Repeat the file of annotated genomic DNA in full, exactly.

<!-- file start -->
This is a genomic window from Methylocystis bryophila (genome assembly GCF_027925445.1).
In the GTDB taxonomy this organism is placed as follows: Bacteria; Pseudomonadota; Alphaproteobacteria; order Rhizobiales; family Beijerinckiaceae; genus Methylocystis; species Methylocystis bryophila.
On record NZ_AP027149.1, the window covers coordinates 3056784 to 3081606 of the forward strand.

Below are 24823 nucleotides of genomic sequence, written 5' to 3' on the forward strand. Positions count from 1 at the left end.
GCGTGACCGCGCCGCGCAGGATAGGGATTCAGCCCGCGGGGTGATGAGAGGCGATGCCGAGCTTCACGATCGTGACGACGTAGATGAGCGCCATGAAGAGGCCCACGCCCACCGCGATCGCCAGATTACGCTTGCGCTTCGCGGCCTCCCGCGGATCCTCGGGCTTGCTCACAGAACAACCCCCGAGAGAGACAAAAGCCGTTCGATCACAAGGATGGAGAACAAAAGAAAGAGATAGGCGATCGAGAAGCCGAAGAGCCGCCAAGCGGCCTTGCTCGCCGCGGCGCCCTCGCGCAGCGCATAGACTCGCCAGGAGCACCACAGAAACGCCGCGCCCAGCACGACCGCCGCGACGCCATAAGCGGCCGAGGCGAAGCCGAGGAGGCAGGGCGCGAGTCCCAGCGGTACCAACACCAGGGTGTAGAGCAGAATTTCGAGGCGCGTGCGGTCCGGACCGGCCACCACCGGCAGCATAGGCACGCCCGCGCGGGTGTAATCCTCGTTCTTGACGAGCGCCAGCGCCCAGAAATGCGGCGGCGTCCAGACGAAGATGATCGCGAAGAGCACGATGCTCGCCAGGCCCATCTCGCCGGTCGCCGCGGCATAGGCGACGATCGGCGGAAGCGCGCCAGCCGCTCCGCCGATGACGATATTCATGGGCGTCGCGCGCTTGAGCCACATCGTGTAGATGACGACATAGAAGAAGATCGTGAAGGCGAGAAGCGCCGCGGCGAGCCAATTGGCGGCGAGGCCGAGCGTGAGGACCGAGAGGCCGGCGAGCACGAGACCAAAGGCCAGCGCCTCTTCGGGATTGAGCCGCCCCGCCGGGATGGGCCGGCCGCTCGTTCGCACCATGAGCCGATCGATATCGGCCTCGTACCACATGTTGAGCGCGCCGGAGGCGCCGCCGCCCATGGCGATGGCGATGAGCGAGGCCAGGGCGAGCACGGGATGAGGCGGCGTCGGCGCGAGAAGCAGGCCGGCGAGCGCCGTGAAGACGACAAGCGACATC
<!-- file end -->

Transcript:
This is a genomic window from Methylocystis bryophila (genome assembly GCF_027925445.1).
In the GTDB taxonomy this organism is placed as follows: Bacteria; Pseudomonadota; Alphaproteobacteria; order Rhizobiales; family Beijerinckiaceae; genus Methylocystis; species Methylocystis bryophila.
On record NZ_AP027149.1, the window covers coordinates 3056784 to 3081606 of the forward strand.

Below are 24823 nucleotides of genomic sequence, written 5' to 3' on the forward strand. Positions count from 1 at the left end.
GCGTGACCGCGCCGCGCAGGATAGGGATTCAGCCCGCGGGGTGATGAGAGGCGATGCCGAGCTTCACGATCGTGACGACGTAGATGAGCGCCATGAAGAGGCCCACGCCCACCGCGATCGCCAGATTACGCTTGCGCTTCGCGGCCTCCCGCGGATCCTCGGGCTTGCTCACAGAACAACCCCCGAGAGAGACAAAAGCCGTTCGATCACAAGGATGGAGAACAAAAGAAAGAGATAGGCGATCGAGAAGCCGAAGAGCCGCCAAGCGGCCTTGCTCGCCGCGGCGCCCTCGCGCAGCGCATAGACTCGCCAGGAGCACCACAGAAACGCCGCGCCCAGCACGACCGCCGCGACGCCATAAGCGGCCGAGGCGAAGCCGAGGAGGCAGGGCGCGAGTCCCAGCGGTACCAACACCAGGGTGTAGAGCAGAATTTCGAGGCGCGTGCGGTCCGGACCGGCCACCACCGGCAGCATAGGCACGCCCGCGCGGGTGTAATCCTCGTTCTTGACGAGCGCCAGCGCCCAGAAATGCGGCGGCGTCCAGACGAAGATGATCGCGAAGAGCACGATGCTCGCCAGGCCCATCTCGCCGGTCGCCGCGGCATAGGCGACGATCGGCGGAAGCGCGCCAGCCGCTCCGCCGATGACGATATTCATGGGCGTCGCGCGCTTGAGCCACATCGTGTAGATGACGACATAGAAGAAGATCGTGAAGGCGAGAAGCGCCGCGGCGAGCCAATTGGCGGCGAGGCCGAGCGTGAGGACCGAGAGGCCGGCGAGCACGAGACCAAAGGCCAGCGCCTCTTCGGGATTGAGCCGCCCCGCCGGGATGGGCCGGCCGCTCGTTCGCACCATGAGCCGATCGATATCGGCCTCGTACCACATGTTGAGCGCGCCGGAGGCGCCGCCGCCCATGGCGATGGCGATGAGCGAGGCCAGGGCGAGCACGGGATGAGGCGGCGTCGGCGCGAGAAGCAGGCCGGCGAGCGCCGTGAAGACGACAAGCGACATC